Umma Getso, the VP candidate for the Young Progressives Party (YPP), gave a mildly coherent performance, with the highest points of her contribution being a proposed N1 trillion venture capital fund for young Nigerians and small scale businesses and the promise of unprecedented female representation in a potential Moghalu/Getso government. Khadijah Abdullahi Iya of the Alliance for New Nigeria (ANN), made a remarkable suggestion about giving local governments far larger power than they currently have through allocating 20 per cent of proceeds from resources within their domains to the local government authorities. Mr. Ganiyu Galadima of the Allied Congress Party of Nigeria (ACPN), was especially vocal in his criticism of the current fuel subsidy regime and the problem of unemployment in the country.
Gathering the views of the various candidates, it is safe to say that there was agreement on the fact that more and more Nigerians today are in search of jobs or financial intervention for businesses. The argument hovered around what policies can adequately address the development of the economy from what Obi called a “shallow economy”, keeping in mind the problems of infrastructural deficit and widespread unemployment. While Osinbajo expressed confidence in the impact of current programmes, others were unsurprisingly of a different mind. Opinions also differed as to the cause of our current situation.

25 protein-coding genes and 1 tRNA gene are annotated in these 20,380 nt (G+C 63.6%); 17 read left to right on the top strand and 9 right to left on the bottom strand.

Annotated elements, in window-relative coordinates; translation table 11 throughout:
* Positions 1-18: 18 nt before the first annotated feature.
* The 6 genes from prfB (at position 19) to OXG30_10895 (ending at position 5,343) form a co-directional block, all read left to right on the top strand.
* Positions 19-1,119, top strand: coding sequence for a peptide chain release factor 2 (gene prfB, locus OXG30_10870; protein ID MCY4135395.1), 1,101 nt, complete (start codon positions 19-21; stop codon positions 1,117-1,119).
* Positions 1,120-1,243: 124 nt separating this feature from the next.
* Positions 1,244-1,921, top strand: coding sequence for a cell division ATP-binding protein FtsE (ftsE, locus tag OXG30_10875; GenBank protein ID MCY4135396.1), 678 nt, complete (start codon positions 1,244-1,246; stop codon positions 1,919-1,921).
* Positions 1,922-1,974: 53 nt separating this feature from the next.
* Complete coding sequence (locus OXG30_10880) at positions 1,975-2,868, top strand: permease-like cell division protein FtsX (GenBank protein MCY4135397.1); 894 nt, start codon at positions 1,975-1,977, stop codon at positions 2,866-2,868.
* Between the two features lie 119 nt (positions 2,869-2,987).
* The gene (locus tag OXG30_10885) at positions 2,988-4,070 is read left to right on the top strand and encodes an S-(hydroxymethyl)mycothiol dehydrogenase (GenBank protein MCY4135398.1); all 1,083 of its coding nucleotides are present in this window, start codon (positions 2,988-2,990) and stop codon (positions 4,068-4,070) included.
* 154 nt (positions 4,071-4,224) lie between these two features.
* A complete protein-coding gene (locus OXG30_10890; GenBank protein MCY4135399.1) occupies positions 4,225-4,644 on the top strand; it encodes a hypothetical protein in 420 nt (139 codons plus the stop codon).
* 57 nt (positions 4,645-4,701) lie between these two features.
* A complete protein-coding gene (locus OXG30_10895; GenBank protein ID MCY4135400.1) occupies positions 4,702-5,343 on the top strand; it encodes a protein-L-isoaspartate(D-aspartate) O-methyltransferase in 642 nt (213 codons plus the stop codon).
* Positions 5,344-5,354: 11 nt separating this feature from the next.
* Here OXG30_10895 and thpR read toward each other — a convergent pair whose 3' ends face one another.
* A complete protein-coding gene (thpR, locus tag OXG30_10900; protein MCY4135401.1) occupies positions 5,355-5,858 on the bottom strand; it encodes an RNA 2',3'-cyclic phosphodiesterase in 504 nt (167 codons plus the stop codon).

Now that we have heard the VP hopefuls say their piece, one hopes that people can draw informed conclusions from the display of the candidates. The choice of a running mate is perhaps the first test of a presidential candidate’s judgement. The frontrunner must begin to show leadership through the way s/he navigates the pressure or influences involved in picking a well grounded running mate. As such, the candidates who stood for the debate last Friday are directly or indirectly representative of the decision making of the frontrunner and the kind of government s/he wishes to run.
With the above in mind, the impression that the PDP and APC candidates came out on top in the debate should not lead one to a hasty conclusion. However, whatever the failures or successes of the VP candidates in the debate, it will undoubtedly affect perceptions about the party candidates as a unit, at least in the mind of discerning Nigerians who pay close attention to details. There were attempts to play on emotions in that debate, mostly by the weaker performers on the night. In a country where emotions are stirred easily because of our attachment to things other than national unity, there is fear that the implication of the outcome of the debate may be lost on the greater majority in society.
The current administration has exposed Nigerians to just how important the office of the vice president is, outside the statutorily assigned functions of the office. To agree to a vote in a ticket with a weak number two is unsound reasoning, no matter how gifted the frontrunner may seem.